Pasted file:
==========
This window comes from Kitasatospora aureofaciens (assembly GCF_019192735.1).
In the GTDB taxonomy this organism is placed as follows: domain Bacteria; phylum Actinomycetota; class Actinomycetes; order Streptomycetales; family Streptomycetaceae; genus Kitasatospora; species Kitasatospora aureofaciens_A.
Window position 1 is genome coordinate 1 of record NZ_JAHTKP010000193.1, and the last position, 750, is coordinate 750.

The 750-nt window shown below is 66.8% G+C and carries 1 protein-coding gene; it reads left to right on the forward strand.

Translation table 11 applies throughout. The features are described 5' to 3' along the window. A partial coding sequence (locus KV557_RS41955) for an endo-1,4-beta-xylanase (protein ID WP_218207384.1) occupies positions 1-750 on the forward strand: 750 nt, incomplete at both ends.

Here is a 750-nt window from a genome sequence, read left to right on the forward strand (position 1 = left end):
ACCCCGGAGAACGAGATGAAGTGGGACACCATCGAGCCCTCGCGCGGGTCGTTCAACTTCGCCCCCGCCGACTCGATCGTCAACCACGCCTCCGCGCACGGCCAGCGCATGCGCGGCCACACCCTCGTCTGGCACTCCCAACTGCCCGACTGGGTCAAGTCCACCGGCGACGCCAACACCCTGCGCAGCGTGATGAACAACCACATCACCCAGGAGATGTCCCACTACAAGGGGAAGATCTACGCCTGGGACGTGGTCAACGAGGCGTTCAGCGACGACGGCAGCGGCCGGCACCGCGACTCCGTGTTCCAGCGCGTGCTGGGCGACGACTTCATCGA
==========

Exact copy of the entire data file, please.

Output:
This window comes from Kitasatospora aureofaciens (assembly GCF_019192735.1).
In the GTDB taxonomy this organism is placed as follows: domain Bacteria; phylum Actinomycetota; class Actinomycetes; order Streptomycetales; family Streptomycetaceae; genus Kitasatospora; species Kitasatospora aureofaciens_A.
Window position 1 is genome coordinate 1 of record NZ_JAHTKP010000193.1, and the last position, 750, is coordinate 750.

The 750-nt window shown below is 66.8% G+C and carries 1 protein-coding gene; it reads left to right on the forward strand.

Translation table 11 applies throughout. The features are described 5' to 3' along the window. A partial coding sequence (locus KV557_RS41955) for an endo-1,4-beta-xylanase (protein ID WP_218207384.1) occupies positions 1-750 on the forward strand: 750 nt, incomplete at both ends.

Here is a 750-nt window from a genome sequence, read left to right on the forward strand (position 1 = left end):
ACCCCGGAGAACGAGATGAAGTGGGACACCATCGAGCCCTCGCGCGGGTCGTTCAACTTCGCCCCCGCCGACTCGATCGTCAACCACGCCTCCGCGCACGGCCAGCGCATGCGCGGCCACACCCTCGTCTGGCACTCCCAACTGCCCGACTGGGTCAAGTCCACCGGCGACGCCAACACCCTGCGCAGCGTGATGAACAACCACATCACCCAGGAGATGTCCCACTACAAGGGGAAGATCTACGCCTGGGACGTGGTCAACGAGGCGTTCAGCGACGACGGCAGCGGCCGGCACCGCGACTCCGTGTTCCAGCGCGTGCTGGGCGACGACTTCATCGA